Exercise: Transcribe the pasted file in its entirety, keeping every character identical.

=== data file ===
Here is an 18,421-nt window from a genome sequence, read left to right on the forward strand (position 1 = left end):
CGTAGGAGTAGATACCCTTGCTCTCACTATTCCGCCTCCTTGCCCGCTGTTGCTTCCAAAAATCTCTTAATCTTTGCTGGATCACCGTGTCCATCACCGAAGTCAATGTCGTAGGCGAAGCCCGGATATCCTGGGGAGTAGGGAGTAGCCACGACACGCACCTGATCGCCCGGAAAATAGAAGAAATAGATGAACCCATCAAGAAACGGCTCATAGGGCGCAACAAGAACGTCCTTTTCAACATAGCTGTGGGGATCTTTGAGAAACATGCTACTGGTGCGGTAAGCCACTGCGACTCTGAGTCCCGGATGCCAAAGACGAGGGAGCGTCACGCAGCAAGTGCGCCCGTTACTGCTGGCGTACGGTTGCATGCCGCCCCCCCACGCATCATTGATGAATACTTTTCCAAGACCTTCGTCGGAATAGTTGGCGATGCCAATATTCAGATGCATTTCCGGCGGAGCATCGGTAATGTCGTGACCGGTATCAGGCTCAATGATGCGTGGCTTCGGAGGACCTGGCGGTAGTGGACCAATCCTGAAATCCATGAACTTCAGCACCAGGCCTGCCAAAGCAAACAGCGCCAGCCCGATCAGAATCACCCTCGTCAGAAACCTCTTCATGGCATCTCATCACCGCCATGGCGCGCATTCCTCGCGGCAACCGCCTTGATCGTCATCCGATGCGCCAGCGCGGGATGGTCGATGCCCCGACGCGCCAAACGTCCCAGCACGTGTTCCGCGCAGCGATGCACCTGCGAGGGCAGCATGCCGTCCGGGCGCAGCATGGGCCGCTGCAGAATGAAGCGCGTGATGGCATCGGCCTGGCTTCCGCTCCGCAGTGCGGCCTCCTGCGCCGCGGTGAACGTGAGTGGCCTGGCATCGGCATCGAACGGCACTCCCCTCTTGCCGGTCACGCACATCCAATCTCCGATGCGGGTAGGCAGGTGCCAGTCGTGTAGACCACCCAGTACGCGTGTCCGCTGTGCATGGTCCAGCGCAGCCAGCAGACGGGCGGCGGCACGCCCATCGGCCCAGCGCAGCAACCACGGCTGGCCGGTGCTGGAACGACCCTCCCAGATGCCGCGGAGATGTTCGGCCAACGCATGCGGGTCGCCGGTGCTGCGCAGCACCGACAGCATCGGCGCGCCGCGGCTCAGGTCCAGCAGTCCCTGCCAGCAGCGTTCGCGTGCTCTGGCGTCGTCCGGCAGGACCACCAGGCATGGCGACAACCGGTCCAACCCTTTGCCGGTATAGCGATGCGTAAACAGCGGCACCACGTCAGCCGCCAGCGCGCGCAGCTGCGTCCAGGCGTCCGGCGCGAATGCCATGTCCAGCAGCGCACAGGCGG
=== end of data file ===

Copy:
Here is an 18,421-nt window from a genome sequence, read left to right on the forward strand (position 1 = left end):
CGTAGGAGTAGATACCCTTGCTCTCACTATTCCGCCTCCTTGCCCGCTGTTGCTTCCAAAAATCTCTTAATCTTTGCTGGATCACCGTGTCCATCACCGAAGTCAATGTCGTAGGCGAAGCCCGGATATCCTGGGGAGTAGGGAGTAGCCACGACACGCACCTGATCGCCCGGAAAATAGAAGAAATAGATGAACCCATCAAGAAACGGCTCATAGGGCGCAACAAGAACGTCCTTTTCAACATAGCTGTGGGGATCTTTGAGAAACATGCTACTGGTGCGGTAAGCCACTGCGACTCTGAGTCCCGGATGCCAAAGACGAGGGAGCGTCACGCAGCAAGTGCGCCCGTTACTGCTGGCGTACGGTTGCATGCCGCCCCCCCACGCATCATTGATGAATACTTTTCCAAGACCTTCGTCGGAATAGTTGGCGATGCCAATATTCAGATGCATTTCCGGCGGAGCATCGGTAATGTCGTGACCGGTATCAGGCTCAATGATGCGTGGCTTCGGAGGACCTGGCGGTAGTGGACCAATCCTGAAATCCATGAACTTCAGCACCAGGCCTGCCAAAGCAAACAGCGCCAGCCCGATCAGAATCACCCTCGTCAGAAACCTCTTCATGGCATCTCATCACCGCCATGGCGCGCATTCCTCGCGGCAACCGCCTTGATCGTCATCCGATGCGCCAGCGCGGGATGGTCGATGCCCCGACGCGCCAAACGTCCCAGCACGTGTTCCGCGCAGCGATGCACCTGCGAGGGCAGCATGCCGTCCGGGCGCAGCATGGGCCGCTGCAGAATGAAGCGCGTGATGGCATCGGCCTGGCTTCCGCTCCGCAGTGCGGCCTCCTGCGCCGCGGTGAACGTGAGTGGCCTGGCATCGGCATCGAACGGCACTCCCCTCTTGCCGGTCACGCACATCCAATCTCCGATGCGGGTAGGCAGGTGCCAGTCGTGTAGACCACCCAGTACGCGTGTCCGCTGTGCATGGTCCAGCGCAGCCAGCAGACGGGCGGCGGCACGCCCATCGGCCCAGCGCAGCAACCACGGCTGGCCGGTGCTGGAACGACCCTCCCAGATGCCGCGGAGATGTTCGGCCAACGCATGCGGGTCGCCGGTGCTGCGCAGCACCGACAGCATCGGCGCGCCGCGGCTCAGGTCCAGCAGTCCCTGCCAGCAGCGTTCGCGTGCTCTGGCGTCGTCCGGCAGGACCACCAGGCATGGCGACAACCGGTCCAACCCTTTGCCGGTATAGCGATGCGTAAACAGCGGCACCACGTCAGCCGCCAGCGCGCGCAGCTGCGTCCAGGCGTCCGGCGCGAATGCCATGTCCAGCAGCGCACAGGCGG